The MIT Mystery Hunt [2021] – a first-timer’s thoughts

The Stata Center inside the MIT Mystery Hunt Projection Device

Last weekend I was part of a team that entered the 2021 edition of the MIT Mystery Hunt. For those of you who haven’t come across it before, it’s a three-day-long puzzle extravaganza that takes place nominally on the MIT campus but with the ability for remote solvers to be heavily involved. Usually, at least some of the team have to be present on campus, but this year, for obvious reasons, the whole event was online. I’d long wanted to get involved with a serious puzzle hunt, so I took this opportunity to pull together a team from work and try it out. Fortunately, I work for a company where finding people to try out geeky puzzle challenges isn’t too hard, so I managed to recruit about 25 people – a good-sized team (but by no means big – some teams are 100+ people).

Puzzle-solving is a team sport

While my colleagues are highly intelligent, knowledgeable people, they’re not experienced in the puzzle world. Only one of them had played an MH before, and it was mainly through Puzzled Pint that they’d picked up experience. I knew Mystery Hunt would be…  more difficult. In preparation, I looked at past puzzles online, which is when the enormity of what I’d suggested hit me. I didn’t have a clue where to begin on most of them, and I could only get two of the easiest ones to completion. Gulp.

Fortunately, as I learned during the hunt, puzzle-solving is very much a team sport. There were more people to recognise those obscure references. A seemingly silly idea would give someone else inspiration. An investigation that would be frustrating for one was quickly done with five people working in parallel. We settled on Discord, and I spent a good proportion of the event sitting in voice channels discussing possible approaches to puzzles. It was fantastic fun, particularly in the context of the pandemic meaning we get less human contact than usual. Solving puzzles as a team is also more fun when you do get a breakthrough. I have great memories of people crying out in delight when they made the right connection and, on the many occasions that we didn’t, there was someone there to pick you back up or to step in when you felt blocked.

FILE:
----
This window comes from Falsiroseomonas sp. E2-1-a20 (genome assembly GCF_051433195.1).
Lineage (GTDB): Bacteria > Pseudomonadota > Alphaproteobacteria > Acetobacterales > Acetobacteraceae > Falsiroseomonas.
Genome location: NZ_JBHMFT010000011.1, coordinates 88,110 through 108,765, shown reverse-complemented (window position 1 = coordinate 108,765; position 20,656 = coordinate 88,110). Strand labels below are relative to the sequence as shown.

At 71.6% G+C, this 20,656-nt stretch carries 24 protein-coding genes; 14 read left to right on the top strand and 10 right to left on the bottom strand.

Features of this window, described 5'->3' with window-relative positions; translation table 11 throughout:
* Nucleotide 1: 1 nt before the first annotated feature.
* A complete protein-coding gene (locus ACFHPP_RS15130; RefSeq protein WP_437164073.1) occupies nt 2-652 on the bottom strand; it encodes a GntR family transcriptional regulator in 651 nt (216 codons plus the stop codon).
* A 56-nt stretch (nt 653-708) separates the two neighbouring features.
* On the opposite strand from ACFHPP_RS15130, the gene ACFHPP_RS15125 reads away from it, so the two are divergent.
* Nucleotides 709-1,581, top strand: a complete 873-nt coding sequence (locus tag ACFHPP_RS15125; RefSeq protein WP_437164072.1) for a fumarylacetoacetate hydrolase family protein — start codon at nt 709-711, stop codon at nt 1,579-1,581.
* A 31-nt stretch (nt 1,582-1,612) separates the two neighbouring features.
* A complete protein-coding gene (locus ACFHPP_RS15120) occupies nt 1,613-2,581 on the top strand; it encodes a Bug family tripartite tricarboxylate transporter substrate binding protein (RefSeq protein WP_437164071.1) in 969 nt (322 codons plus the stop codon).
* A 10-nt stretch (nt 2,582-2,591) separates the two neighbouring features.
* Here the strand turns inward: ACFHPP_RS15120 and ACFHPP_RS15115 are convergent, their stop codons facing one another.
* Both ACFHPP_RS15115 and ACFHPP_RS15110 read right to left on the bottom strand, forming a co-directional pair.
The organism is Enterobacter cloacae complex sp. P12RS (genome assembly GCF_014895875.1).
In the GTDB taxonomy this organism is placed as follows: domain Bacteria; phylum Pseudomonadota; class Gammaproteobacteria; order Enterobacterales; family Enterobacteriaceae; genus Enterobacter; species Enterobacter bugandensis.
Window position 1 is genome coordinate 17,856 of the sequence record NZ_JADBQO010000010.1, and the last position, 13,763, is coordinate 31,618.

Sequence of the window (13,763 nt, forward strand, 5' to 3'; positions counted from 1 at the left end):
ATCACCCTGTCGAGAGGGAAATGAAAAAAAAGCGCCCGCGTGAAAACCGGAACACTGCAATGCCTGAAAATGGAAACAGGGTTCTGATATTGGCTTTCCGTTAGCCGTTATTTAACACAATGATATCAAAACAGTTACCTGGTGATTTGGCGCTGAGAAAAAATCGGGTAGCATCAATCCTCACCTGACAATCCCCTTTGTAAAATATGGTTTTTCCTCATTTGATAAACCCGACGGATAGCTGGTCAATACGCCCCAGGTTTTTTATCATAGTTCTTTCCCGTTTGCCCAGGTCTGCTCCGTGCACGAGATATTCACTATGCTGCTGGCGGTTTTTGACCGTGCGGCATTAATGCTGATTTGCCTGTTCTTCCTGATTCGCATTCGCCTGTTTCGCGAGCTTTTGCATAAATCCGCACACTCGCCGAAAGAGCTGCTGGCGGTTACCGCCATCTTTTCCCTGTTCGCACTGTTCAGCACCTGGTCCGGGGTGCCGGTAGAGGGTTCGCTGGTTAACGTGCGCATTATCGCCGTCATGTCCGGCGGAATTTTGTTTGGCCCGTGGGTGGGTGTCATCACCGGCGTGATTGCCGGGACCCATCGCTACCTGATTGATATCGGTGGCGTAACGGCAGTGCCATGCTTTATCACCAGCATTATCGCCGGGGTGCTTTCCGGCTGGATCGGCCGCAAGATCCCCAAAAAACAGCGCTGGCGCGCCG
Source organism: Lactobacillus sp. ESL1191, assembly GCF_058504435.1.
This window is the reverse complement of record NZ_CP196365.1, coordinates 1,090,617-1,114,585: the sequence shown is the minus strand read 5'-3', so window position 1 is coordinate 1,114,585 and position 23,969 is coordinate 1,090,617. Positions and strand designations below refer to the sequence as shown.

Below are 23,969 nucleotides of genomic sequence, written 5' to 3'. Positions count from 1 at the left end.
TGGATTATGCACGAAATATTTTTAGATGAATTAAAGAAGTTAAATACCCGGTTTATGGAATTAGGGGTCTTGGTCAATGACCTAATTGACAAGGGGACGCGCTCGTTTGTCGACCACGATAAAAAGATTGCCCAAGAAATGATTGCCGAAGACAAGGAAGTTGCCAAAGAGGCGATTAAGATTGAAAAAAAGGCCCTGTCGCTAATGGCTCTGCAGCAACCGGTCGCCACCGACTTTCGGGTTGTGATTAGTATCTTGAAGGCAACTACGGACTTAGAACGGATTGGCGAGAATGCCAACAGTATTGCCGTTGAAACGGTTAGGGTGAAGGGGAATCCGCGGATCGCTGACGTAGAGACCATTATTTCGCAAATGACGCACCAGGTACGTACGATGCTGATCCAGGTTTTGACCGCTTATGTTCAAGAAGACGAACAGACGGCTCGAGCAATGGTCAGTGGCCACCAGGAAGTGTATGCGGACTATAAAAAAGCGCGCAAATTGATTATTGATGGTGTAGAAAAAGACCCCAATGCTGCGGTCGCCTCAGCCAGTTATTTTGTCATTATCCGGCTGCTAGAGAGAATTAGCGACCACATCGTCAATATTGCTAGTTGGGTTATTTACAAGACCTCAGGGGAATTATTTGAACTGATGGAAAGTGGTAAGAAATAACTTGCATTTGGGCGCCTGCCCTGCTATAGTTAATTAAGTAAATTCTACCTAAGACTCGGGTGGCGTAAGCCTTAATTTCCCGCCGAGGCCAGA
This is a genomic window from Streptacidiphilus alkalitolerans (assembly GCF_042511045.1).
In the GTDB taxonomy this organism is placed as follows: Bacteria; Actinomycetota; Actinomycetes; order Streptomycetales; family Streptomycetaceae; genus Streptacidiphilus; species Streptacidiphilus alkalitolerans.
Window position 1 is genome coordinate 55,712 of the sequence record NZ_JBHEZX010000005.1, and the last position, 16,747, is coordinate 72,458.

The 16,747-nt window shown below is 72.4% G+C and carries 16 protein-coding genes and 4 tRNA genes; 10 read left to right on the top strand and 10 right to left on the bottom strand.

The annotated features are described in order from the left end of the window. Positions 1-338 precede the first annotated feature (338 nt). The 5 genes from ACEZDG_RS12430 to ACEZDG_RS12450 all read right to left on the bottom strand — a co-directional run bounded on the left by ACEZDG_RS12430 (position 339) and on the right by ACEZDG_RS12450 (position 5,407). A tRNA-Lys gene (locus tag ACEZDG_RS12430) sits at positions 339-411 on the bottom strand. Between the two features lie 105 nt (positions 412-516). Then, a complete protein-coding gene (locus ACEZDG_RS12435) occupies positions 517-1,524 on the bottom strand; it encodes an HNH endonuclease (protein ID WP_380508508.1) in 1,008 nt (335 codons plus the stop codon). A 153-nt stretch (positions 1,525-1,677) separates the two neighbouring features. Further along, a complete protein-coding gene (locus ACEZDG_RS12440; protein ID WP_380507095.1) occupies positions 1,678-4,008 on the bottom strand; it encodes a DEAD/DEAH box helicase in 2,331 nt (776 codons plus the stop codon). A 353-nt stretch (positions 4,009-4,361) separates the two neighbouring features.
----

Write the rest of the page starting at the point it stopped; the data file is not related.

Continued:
2020 was a pretty brutal time for most people. Having a real sense of connection with a group of friends that lasts more than a couple of hours is something that I’d been missing and not even known it.

A solid start

Friday night saw us working our way through a series of gentle introductory puzzles. Well, they were described by the organisers as “gentle”, but we really had to fight hard to make progress. I was pleased, though, because I thought there was a real risk that we’d get stuck quickly enough that people would lose interest and leave me to a weekend of solitude. I was certainly confident that most would have dropped out by Sunday. How wrong I was…

With each solved puzzle, a new one was unlocked, ensuring that a couple of stumbling blocks couldn’t halt our progress. In spite of this, the puzzles in that opening set fell slowly. Although we solved the first one in only 36 minutes, each subsequent breakthrough was harder and, despite starting at 6 pm with ~20 people, it wasn’t until early the next morning that we’d finished the opening set of fourteen puzzles. Just a couple of minutes before 2 am, we cracked the code and entered the Perpendicular Universe.

Mind Blown

Honestly, I was feeling pretty pleased at this point. We’d got through a good chunk of puzzles, we’d had fun and I was just considering calling it a night once I’d seen what the next set of puzzles might bring. Only it turned out that the next thing wasn’t a puzzle. It was a whole world. They’d created an MMO where you had to explore just to find new puzzles. While this had been in the works from before they realised the impact COVID would have, it was the perfect platform for a remote hunt, and their implementation made a massive difference to the experience. It gave a sense of togetherness that I don’t think they could have created otherwise. More than that, though, it gave something for everyone. If you were stuck on puzzles, there was still plenty of exploration to be had.